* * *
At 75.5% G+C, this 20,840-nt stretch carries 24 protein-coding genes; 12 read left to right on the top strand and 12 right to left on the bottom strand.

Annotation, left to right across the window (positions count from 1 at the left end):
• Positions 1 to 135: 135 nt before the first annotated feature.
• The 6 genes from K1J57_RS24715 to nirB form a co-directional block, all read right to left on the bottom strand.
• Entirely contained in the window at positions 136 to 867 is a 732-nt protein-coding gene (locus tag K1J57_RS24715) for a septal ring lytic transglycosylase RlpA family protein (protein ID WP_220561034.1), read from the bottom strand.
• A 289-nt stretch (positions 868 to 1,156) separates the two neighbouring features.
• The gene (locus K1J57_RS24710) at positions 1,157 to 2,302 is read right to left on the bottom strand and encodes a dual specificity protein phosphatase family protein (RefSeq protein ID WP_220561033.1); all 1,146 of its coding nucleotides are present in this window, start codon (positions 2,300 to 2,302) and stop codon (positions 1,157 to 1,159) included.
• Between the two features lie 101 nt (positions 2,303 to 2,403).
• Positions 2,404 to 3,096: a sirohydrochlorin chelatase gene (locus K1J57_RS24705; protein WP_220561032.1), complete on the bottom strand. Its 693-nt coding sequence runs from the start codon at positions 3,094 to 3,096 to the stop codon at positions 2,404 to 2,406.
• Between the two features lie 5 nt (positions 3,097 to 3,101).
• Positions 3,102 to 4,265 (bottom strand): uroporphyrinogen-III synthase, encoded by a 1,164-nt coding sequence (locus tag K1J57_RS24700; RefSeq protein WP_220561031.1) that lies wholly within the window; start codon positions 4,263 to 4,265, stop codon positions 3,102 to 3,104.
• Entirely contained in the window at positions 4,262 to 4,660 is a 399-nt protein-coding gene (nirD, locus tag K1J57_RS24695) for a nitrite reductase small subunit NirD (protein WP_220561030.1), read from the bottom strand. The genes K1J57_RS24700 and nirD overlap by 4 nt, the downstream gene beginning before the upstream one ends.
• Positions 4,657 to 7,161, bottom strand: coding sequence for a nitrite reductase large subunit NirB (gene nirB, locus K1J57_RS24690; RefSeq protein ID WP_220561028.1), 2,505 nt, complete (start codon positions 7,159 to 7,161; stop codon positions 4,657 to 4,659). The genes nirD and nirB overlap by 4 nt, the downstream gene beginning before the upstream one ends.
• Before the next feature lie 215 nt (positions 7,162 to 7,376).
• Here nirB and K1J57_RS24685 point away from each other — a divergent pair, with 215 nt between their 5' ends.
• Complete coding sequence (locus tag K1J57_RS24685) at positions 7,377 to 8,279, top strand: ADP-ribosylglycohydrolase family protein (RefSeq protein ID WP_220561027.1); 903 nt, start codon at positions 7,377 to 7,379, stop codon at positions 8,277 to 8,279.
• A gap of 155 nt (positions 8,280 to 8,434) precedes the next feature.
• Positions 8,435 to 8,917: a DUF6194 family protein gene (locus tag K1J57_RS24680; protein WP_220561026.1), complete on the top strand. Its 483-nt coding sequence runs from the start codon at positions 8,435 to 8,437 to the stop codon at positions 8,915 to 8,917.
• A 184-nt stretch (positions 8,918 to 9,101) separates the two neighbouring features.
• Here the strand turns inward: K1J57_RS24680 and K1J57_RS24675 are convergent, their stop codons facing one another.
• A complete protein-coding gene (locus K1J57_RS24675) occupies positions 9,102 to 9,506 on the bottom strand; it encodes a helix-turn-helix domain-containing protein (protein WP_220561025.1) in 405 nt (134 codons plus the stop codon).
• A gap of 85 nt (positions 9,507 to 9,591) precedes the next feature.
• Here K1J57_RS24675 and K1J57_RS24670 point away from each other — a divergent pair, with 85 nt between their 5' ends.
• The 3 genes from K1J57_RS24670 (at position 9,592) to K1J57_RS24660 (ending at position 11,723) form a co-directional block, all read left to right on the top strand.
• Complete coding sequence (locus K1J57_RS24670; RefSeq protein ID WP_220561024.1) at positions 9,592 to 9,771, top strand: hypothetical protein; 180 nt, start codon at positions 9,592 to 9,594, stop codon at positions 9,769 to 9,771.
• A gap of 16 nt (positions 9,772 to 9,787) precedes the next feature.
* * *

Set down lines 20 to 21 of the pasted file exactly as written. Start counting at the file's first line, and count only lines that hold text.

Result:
• Here the strand turns inward: K1J57_RS24680 and K1J57_RS24675 are convergent, their stop codons facing one another.
• A complete protein-coding gene (locus K1J57_RS24675) occupies positions 9,102 to 9,506 on the bottom strand; it encodes a helix-turn-helix domain-containing protein (protein WP_220561025.1) in 405 nt (134 codons plus the stop codon).